Let $(X,Y)$ be an absolutely continuous random vector and denote by $f_{(X,Y)}(x,y)$ its joint density function and $f_X(x)$, resp. $f_Y(y)$ the marginal density functions.

If $f_X$ and $f_Y$ are continuous and $X$ and $Y$ are independent then $f_{(X,Y)}(x,y)=f_X(x)f_Y(y)$ and hence $f_{(X,Y)}$ is continuous as well.

So, let us assume $X$ and $Y$ are not independent. How can one obtain regularity of the joint density having only properties from the marginal densities? Is it possible? Is there any criteria?

Maybe an illustrative example of a random vector with marginal continuous densities but discontinuous joint density would help. Is there a toy example of this?

Thanks a lot!


Let $f_{X,Y} \colon \def\R{\mathbf R}\R^2 \to \R$ by given by $$ f_{X,Y}(x,y) = \begin{cases} \frac 12 & \def\abs#1{\left|#1\right|}\abs x + \abs y \le 1\\ 0 & \text{otherwise} \end{cases} $$ Then $f_{X,Y}$ is discontinuous, but we have for $\abs x \le 1$ \begin{align*} f_X(x) &= \int_{\R} f_{X,Y}(x,y)\, dy\\ &= \int_{-1+\abs x}^{1- \abs x} \frac 12 \, dy\\ &= 2 - \abs x \end{align*} Hence $$ f_X(x) = \begin{cases} 2 - \abs x & x \in [-1,1]\\ 0 & \text{otherwise} \end{cases} $$ is continuous. Due to symmetry, $f_Y = f_X$ is also continuous.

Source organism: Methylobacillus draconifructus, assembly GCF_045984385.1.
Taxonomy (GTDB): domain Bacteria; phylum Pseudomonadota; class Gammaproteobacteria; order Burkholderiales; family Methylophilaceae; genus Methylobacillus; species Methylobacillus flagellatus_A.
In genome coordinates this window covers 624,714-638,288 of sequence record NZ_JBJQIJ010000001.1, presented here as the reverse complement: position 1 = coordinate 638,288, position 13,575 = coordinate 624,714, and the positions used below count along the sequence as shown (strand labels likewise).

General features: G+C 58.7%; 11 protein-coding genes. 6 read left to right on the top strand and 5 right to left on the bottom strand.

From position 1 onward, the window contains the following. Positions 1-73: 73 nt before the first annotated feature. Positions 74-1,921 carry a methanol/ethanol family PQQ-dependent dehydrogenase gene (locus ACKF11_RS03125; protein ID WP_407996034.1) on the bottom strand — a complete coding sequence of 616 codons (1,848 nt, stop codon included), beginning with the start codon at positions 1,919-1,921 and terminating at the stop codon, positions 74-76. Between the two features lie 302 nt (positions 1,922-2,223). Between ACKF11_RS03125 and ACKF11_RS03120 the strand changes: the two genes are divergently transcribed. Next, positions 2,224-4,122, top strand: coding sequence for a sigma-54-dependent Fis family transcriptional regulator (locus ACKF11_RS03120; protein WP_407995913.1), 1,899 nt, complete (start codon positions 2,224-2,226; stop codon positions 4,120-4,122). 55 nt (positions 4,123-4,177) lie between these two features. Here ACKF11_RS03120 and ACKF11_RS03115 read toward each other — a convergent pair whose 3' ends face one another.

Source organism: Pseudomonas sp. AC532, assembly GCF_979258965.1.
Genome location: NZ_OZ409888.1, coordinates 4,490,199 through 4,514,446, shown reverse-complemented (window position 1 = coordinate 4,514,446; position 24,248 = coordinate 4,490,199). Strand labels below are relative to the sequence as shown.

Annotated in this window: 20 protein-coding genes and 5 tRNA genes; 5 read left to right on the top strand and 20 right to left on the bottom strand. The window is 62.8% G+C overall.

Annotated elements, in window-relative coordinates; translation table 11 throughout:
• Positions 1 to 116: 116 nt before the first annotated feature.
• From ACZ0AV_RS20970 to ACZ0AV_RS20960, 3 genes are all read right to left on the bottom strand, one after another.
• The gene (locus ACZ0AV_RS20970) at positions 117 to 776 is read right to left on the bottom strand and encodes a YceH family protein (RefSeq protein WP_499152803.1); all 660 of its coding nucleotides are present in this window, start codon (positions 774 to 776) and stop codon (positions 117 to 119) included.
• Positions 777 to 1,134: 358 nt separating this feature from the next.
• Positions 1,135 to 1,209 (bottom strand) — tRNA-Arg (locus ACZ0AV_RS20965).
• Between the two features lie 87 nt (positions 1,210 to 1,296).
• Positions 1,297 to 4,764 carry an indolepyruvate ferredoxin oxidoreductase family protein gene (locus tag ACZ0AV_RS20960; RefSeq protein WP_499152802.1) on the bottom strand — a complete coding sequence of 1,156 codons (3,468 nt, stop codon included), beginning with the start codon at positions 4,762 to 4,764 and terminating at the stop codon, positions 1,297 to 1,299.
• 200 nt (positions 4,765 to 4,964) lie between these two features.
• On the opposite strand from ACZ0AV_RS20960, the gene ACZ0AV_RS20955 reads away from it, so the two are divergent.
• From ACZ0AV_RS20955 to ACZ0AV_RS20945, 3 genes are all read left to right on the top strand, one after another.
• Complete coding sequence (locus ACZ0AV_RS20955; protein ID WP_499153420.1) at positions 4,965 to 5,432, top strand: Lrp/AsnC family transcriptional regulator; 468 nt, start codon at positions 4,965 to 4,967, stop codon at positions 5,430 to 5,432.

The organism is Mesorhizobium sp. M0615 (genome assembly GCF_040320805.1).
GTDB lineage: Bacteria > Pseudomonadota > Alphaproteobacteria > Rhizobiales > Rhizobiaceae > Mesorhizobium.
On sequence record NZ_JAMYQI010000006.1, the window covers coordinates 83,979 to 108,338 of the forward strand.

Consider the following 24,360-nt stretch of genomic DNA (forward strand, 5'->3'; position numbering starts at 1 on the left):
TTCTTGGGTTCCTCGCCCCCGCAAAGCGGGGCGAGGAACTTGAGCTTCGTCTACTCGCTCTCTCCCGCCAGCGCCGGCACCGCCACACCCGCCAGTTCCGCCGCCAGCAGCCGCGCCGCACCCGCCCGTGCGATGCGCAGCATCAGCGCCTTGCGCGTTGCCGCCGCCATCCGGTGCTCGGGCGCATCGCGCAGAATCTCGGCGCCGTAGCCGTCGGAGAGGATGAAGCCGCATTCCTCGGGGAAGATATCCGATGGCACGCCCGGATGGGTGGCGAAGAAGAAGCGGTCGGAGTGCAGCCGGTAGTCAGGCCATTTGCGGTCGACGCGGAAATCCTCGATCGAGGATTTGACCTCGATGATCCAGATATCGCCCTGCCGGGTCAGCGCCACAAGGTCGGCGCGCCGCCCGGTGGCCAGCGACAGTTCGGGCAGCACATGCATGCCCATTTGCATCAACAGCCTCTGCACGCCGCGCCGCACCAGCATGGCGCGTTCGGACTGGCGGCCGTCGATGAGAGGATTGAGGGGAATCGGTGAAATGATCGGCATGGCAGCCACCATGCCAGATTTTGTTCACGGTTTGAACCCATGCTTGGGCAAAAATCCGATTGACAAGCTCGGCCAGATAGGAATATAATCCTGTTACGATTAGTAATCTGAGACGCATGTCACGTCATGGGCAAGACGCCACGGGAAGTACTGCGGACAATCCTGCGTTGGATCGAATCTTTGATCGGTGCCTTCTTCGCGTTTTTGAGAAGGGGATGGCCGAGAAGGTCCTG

• $\begingroup$ Aha. Is there any criteria to avoid such examples? I mean, $f_X,f_Y$ continuous + something else implies $f_{(X,Y)}$ is jointly continuous. $\endgroup$ – Martingalo Jun 4 '15 at 12:52

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